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Condo and HOA Insurance Trends

June 14, 2017


This article was originally published on WMCCAI's Quorum Magazine

The Quorom Magazine is the Washington Metropolitan Chapter Community Association's monthly magazine, which helps property managers preserve, protect and enhance their community associations. 

Condo and HOA Insurance Trends.

The insurance market has gone through considerable change in the past few years. Starting in 2008, due to the economic recession, carriers got very aggressive with their pricing in an effort to write as much business as possible.

The concept behind this strategy is simple: the company with the largest footprint in the market at its lowest point would stand to gain the most from the eventual recovery. 

Today, although job growth and corporate profits have recovered, interest rates have remained artificially depressed.

Insurance companies and lending institutions make most of their money on the interest they earn with their surplus balances.

Let's take a look at a few trends in the Condo and HOA insurance market. 

What you will learn:

Residential Real Estate Losses.

Although we have avoided Hurricane Sandy type losses in the past couple of years, we have seen some recurring losses specific to residential real estate. Common losses include pipe bursts, waterline breaks, kitchen fires, attic fires, and water penetration predominantly related to flashing issues, especially with newer frame condominiums.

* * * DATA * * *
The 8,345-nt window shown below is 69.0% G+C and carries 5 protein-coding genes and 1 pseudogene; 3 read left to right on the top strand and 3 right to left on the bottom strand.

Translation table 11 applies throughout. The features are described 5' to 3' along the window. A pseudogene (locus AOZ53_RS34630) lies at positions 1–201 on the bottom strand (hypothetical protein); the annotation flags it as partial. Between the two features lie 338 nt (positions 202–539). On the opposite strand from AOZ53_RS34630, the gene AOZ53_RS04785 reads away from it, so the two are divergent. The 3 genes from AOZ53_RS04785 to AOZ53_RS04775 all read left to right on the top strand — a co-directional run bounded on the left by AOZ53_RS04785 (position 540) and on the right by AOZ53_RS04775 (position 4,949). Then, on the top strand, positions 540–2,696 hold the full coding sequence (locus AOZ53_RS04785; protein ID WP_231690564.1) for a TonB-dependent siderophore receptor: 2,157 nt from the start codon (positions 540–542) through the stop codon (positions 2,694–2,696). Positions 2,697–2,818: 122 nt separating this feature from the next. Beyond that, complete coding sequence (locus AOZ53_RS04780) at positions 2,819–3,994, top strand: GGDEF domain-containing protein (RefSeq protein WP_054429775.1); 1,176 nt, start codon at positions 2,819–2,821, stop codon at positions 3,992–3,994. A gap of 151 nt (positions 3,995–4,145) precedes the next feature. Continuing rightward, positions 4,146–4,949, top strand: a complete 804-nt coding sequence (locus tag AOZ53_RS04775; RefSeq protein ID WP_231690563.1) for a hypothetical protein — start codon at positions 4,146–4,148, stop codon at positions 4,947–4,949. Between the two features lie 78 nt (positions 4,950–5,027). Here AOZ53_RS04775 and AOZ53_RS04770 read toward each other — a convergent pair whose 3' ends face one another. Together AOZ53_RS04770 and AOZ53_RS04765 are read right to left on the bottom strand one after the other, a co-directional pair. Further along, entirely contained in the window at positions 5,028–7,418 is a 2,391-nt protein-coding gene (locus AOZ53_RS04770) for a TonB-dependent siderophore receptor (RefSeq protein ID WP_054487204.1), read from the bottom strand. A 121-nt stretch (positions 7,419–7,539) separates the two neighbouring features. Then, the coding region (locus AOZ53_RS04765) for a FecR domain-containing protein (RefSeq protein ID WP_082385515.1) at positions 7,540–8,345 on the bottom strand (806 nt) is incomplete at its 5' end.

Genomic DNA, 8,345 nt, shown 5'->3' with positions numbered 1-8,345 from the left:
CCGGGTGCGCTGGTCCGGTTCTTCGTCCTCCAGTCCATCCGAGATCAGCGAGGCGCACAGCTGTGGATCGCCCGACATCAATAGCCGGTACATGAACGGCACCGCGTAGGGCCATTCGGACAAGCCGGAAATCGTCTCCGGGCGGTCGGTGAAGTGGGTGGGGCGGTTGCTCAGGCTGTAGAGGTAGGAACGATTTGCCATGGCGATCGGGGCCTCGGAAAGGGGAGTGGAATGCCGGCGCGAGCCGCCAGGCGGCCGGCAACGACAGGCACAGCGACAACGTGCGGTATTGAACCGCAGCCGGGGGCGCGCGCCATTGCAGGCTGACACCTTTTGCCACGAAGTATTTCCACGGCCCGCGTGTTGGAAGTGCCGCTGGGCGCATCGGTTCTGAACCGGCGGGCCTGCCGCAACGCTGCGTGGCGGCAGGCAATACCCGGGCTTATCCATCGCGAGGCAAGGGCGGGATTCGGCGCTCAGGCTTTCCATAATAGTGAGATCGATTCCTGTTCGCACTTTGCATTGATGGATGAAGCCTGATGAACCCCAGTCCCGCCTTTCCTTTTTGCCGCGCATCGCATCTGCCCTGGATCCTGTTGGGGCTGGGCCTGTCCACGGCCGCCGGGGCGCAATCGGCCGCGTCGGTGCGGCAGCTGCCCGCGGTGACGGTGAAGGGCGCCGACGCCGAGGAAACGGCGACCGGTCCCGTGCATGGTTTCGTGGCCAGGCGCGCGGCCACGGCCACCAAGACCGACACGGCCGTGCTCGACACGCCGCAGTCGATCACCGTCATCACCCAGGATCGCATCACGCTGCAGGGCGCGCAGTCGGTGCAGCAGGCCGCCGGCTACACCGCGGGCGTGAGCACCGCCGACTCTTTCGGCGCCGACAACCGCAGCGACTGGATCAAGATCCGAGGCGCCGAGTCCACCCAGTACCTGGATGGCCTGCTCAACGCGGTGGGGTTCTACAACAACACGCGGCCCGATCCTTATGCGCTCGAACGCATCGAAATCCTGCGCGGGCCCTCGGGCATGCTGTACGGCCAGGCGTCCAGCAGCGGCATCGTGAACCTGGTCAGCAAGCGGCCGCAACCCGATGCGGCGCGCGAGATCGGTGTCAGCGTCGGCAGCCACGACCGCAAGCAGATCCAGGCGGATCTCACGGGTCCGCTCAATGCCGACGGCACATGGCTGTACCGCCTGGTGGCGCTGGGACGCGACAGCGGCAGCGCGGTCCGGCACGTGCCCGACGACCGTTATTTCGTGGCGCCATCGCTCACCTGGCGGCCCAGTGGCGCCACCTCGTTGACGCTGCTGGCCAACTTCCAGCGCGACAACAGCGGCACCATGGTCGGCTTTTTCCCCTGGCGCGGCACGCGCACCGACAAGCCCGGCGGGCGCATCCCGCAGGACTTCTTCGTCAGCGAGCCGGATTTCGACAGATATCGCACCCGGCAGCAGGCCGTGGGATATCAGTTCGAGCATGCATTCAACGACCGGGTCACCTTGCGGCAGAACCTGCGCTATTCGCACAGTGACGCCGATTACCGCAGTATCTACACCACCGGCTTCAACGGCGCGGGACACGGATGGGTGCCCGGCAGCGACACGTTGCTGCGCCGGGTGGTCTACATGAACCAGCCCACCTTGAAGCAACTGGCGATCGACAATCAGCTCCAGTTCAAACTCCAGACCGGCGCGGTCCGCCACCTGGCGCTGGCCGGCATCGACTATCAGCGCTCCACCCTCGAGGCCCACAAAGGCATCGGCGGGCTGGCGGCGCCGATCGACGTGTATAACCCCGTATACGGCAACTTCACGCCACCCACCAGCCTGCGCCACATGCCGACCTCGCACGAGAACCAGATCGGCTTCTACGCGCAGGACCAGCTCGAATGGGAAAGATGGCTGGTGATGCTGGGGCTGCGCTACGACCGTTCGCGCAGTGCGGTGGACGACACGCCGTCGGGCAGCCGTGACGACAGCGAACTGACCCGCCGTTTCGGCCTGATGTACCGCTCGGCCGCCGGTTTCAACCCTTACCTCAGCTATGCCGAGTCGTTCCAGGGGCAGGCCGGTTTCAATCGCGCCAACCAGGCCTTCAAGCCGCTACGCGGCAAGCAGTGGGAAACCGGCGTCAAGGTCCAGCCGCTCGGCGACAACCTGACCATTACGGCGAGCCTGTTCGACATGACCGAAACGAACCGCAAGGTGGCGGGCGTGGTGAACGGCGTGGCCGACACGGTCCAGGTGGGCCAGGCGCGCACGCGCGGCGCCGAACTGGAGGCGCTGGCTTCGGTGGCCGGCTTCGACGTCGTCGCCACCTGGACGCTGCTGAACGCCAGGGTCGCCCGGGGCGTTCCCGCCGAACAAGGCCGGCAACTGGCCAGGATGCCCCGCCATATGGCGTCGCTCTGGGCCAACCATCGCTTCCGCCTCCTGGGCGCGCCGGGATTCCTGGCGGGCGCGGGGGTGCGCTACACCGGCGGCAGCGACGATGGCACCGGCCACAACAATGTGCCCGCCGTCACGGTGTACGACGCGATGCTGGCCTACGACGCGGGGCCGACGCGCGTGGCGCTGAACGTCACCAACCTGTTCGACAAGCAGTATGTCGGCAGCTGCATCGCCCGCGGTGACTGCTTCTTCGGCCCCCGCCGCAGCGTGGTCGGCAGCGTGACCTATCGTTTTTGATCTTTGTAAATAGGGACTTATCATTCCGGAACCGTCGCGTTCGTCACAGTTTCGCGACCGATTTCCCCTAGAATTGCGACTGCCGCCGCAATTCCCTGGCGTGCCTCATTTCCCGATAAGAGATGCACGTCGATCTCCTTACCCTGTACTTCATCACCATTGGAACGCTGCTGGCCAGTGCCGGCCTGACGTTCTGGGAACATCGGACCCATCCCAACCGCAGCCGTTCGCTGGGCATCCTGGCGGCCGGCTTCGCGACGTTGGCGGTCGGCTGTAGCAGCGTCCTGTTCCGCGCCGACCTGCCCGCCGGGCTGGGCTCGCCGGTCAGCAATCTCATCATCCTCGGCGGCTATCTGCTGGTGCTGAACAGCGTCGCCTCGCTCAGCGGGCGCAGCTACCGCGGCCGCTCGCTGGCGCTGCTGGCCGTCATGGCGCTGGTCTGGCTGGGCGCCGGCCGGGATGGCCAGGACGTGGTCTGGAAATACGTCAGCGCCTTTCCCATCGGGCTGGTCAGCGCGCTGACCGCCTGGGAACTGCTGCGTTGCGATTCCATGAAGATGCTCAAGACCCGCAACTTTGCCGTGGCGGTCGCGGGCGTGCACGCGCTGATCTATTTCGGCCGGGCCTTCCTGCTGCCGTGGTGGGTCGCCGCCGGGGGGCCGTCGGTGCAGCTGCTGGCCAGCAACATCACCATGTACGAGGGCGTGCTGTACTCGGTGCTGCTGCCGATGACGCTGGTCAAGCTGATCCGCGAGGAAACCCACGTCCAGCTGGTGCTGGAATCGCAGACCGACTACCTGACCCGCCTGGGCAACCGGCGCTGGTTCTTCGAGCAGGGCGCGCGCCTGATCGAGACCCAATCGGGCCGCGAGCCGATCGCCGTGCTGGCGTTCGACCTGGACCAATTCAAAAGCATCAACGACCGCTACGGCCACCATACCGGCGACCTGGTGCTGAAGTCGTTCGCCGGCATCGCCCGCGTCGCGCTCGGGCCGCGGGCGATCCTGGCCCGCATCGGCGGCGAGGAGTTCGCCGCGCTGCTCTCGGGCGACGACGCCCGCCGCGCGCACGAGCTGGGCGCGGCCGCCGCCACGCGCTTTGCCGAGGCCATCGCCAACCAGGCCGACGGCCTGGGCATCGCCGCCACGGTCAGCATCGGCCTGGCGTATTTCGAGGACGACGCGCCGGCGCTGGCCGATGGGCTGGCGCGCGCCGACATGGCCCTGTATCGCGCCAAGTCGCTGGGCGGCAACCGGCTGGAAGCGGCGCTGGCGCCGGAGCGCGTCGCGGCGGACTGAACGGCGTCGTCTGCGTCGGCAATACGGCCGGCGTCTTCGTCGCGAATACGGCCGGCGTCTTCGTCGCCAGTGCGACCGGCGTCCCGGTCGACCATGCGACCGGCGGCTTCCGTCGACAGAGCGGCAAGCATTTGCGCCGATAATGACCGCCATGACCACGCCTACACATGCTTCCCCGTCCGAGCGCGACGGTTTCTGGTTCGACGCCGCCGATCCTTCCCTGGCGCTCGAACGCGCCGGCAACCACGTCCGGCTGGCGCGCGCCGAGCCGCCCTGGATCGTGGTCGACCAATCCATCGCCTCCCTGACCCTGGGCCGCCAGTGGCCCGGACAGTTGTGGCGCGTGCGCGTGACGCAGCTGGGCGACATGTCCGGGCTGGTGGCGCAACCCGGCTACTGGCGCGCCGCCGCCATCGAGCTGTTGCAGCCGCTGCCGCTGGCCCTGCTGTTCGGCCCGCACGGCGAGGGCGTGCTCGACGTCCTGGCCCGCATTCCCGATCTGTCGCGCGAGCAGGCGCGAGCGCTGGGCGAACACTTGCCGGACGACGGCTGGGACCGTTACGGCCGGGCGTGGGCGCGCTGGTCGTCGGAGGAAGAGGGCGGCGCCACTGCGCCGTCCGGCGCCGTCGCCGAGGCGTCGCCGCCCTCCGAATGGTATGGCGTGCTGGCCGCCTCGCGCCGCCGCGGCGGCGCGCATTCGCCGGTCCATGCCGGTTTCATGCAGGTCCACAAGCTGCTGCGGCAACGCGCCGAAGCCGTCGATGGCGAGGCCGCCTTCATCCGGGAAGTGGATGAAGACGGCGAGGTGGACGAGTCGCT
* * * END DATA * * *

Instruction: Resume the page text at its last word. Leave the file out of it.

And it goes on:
Insurance Premiums.

This combination of low return on investment income and an ‘above average’ industry loss ratio has put pressure on insurance premiums to increase. However, until this point, increased competition among carriers offering broader coverage forms at cheaper prices has been staving off the expected premium correction.

We are at a point where the same insurance companies that are still aggressively pricing new submissions at 15-20% discounts are pricing the same renewals with increases of 15-20%.

Competition and Low Insurance Premiums.

Assuming you have undertaken the effort of independently bidding your communities insurance in the past 2-3 years, you are probably looking at the lowest your insurance premium will be for the foreseeable future.

Continued competition will keep insurance carriers honest, but be sure to speak with your agent and ask them to get renewal terms from the carrier 60-90 days prior to the renewal in order to avoid any unpleasant surprises.

Investigations have shown that rate increases are higher when terms are calculated closer to the renewal date. If the insurance company knows you have sufficient time to entertain other bids, they are much less likely to increase renewal premiums unfairly.

In Summary.

While bidding the insurance can still help you net competitive terms, actively managing expectations with the incumbent insurance agent/carrier well enough in advance will mitigate attempts  by carriers to dramatically increase your premiums.


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